Pulitzer Center Update

Ocean Acidification: Just One of the Challenges Facing Marine Ecosystems

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Ed Jones, manager at the Taylor Shellfish Hatchery in Hood Canal’s Dabob Bay, pries open an oyster. Ocean acidification is believed to have killed billions of oysters in the Pacific Northwest waters since 2005. Image by Steve Ringman. Hawaii, 2013.

Ocean acidification and its economic, cultural and political implications are one of the biggest environmental challenges man will face in the coming years. As Reid Wilson reported for The Washington Post on July 31, 2014, this rapid change in sea chemistry is frightening even scientists.

Today, as much as one third of the water on the West Coast is acidic enough to be “corrosive,” Richard Feely, a senior scientist at the National Oceanic and Atmospheric Administration’s Pacific Marine Environmental Laboratory and the University of Washington, told The Washington Post. According to estimates, “by 2050, 50 to 70 percent of the water will be corrosive.”

As the environmental consequences become more apparent, so do the political repercussions—as in the state of Washington where, according to a front-page story on August 4, 2014, in the New York Times, Gov. Jay Inslee is citing threats to the state's oyster industry in a push to elect legislators who will support aggressive legislation to curb the rate of climate change.

Rapidly changing ocean pH and its impact on marine ecosystems—including the oysters of Puget Sound—is the focus of Pulitzer Center grantees Craig Welch and Steve Ringman’s multimedia reporting project for The Seattle Times. Welch and Ringman traveled around the world to see first-hand the effects that rising CO2 levels will have on ocean life, but what they found surprised them: Acidification rates expected to occur later this century are already being surpassed.

In order to make more accurate predictions and develop problem-solving techniques to protect both the ocean and the industries that depend on it, scientists are observing the behavior of organisms under these increasingly acidic conditions. Optimists in the field believe that evolution and rapid adaptation to these harsher environments will save the day; others aren’t convinced. “Concerns about extinctions are very real and very valid,” Gretchen Hoffman, marine biologist at the University of California, Santa Barbara told Welch and Ringman. “Biology can bend, but eventually it will break.”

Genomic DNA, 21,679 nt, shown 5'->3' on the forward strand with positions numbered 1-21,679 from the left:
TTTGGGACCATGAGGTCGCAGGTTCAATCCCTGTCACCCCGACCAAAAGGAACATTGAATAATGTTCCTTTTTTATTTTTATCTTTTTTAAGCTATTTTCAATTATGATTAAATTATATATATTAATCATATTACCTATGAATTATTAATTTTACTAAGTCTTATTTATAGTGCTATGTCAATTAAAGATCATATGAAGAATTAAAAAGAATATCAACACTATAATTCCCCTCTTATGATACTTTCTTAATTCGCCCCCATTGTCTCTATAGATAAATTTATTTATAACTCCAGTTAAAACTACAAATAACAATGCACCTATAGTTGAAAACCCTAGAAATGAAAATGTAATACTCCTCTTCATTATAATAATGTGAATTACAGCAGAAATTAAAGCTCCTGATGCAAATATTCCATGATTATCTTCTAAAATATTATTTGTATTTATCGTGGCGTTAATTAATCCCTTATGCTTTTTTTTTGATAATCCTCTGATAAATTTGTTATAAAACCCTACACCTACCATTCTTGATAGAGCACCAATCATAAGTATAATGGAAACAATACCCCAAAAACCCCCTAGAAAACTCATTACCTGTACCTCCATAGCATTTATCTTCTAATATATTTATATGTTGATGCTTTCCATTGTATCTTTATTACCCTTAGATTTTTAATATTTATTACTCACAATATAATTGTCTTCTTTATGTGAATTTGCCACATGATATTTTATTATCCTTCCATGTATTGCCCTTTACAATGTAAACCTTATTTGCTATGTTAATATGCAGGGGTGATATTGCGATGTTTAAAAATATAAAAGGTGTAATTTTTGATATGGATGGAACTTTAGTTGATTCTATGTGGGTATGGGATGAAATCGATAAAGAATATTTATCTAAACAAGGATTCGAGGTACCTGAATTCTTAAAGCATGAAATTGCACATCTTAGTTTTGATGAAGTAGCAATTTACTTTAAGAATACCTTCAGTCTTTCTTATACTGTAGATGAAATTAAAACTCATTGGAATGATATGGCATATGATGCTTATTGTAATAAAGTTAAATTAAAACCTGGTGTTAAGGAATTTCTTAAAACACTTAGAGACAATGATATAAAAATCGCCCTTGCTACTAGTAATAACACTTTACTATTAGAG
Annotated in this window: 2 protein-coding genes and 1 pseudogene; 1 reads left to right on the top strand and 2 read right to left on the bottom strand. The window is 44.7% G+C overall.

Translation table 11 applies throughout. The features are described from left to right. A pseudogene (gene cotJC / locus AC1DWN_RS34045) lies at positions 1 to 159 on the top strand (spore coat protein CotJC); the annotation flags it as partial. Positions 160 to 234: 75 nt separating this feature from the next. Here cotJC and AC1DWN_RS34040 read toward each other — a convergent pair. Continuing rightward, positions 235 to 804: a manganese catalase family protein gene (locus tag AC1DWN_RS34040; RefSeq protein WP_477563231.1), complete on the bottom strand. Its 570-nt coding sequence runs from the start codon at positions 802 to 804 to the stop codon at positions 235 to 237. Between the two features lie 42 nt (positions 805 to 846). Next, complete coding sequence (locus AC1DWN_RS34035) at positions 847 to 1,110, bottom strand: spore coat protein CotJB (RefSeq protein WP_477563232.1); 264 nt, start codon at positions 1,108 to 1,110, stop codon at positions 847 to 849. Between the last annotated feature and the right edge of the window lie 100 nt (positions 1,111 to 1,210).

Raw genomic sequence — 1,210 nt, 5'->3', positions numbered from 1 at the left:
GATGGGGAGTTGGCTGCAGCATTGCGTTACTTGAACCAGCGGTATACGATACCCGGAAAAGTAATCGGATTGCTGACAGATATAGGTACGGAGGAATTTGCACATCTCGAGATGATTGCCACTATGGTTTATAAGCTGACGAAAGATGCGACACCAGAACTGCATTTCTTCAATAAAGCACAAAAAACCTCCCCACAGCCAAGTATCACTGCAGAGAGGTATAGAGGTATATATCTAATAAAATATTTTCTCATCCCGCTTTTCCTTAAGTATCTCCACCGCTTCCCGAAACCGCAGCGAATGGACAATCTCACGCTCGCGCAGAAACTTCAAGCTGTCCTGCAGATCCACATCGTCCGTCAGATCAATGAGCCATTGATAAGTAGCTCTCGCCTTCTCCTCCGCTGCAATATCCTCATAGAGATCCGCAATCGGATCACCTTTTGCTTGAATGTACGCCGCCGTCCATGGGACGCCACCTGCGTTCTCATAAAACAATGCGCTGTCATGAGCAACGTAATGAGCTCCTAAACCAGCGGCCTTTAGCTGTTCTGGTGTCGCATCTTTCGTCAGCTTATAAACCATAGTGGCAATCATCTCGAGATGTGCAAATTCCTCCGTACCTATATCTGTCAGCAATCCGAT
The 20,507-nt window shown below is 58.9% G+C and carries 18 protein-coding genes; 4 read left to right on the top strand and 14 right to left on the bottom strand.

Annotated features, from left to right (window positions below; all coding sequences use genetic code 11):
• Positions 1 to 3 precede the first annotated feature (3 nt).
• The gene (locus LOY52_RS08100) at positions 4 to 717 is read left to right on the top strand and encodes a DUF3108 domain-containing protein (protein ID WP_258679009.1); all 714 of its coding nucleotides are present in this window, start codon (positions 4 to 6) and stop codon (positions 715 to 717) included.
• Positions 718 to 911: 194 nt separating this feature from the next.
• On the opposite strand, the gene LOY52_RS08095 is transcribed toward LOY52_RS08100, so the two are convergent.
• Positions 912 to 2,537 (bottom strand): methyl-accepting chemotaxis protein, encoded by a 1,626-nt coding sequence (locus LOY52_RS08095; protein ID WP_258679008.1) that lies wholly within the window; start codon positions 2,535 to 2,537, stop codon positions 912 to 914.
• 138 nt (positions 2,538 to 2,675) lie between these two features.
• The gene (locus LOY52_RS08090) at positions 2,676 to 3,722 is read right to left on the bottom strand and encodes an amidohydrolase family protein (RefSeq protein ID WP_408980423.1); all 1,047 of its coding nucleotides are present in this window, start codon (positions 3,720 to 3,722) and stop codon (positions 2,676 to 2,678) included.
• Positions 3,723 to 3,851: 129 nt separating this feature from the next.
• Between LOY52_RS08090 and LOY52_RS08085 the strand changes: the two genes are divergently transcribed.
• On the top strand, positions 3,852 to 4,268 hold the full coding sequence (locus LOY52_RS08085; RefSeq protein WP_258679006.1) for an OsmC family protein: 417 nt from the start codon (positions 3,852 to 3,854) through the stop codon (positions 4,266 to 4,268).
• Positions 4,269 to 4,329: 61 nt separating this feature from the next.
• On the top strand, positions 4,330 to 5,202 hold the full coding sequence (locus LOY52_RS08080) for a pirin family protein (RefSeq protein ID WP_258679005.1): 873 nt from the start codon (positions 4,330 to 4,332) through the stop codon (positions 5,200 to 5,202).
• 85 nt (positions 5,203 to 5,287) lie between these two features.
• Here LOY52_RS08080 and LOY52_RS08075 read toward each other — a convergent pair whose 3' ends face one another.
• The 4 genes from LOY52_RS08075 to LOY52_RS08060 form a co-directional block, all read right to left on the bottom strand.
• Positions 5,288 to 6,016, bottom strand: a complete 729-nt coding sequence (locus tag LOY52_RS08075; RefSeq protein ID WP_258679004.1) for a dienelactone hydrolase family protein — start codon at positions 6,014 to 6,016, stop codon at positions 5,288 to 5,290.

The indirect effects of our industrial world are not the only factors playing a major role in the deterioration of crucial marine ecosystems. Non-sustainable industrial fishing practices are having a devastating effect on the diversity and health of these underwater environments.

Once known as “the World’s Aquarium,” the Sea of Cortez, now serves as a cautionary tale for the destructive power of the seafood industry. With a grant from the Pulitzer Center, science writer Erik Vance and photojournalist Dominic Bracco II traveled to Mexico to report on the story as it grew to become a global trend. As Vance reports, the sea is “being emptied of life,” and “85 percent of its species either are being fished at their maximum or are over-exploited.” The waste is astronomical: For every pound of shrimp a major shrimping boat catches, they catch—and kill—four pounds of throwaway fish.

But it’s not just the fishing industry facing this crisis, it’s also the local fishermen and their communities that depend on these waters. Vance and Bracco interviewed members of these groups, including people from the indigenous Seri population. They saw “large industrial trawlers as interlopers that come in, take what they can, and leave devastation in their wake.”

The Seri land is under legal protection as is the water bordering it, and the relatively greater health of the fish and ecosystem shows the improvement possible with fewer fishermen.

In Cabo Pulmo, the southern tip of Baja, Mexico, a more extensive experiment in ocean preservation is taking place: In 1995, along with the help of the Scripps Institute of Oceanography, a tiny fishing pueblo restricted fishing in their own waters, creating an underwater preserve and designating tourism as their major source of income.

This risky endeavor proved fruitful. The town saw improvements far beyond expectations, with “a viable coral reef that could host complex ecosystems and attract bigger fish, as well as divers and snorkelers.” By 2009, biomass in Cabo Pulmo had increased 460 percent.

The future of our oceans will depend on scientists, industrial fishermen, and local involvement. There are many frightening statistics and stories of devastated ecosystems and disappearing species, yet success stories like Cabo Pulmo suggest that steps taken today can lead to tangible improvements tomorrow.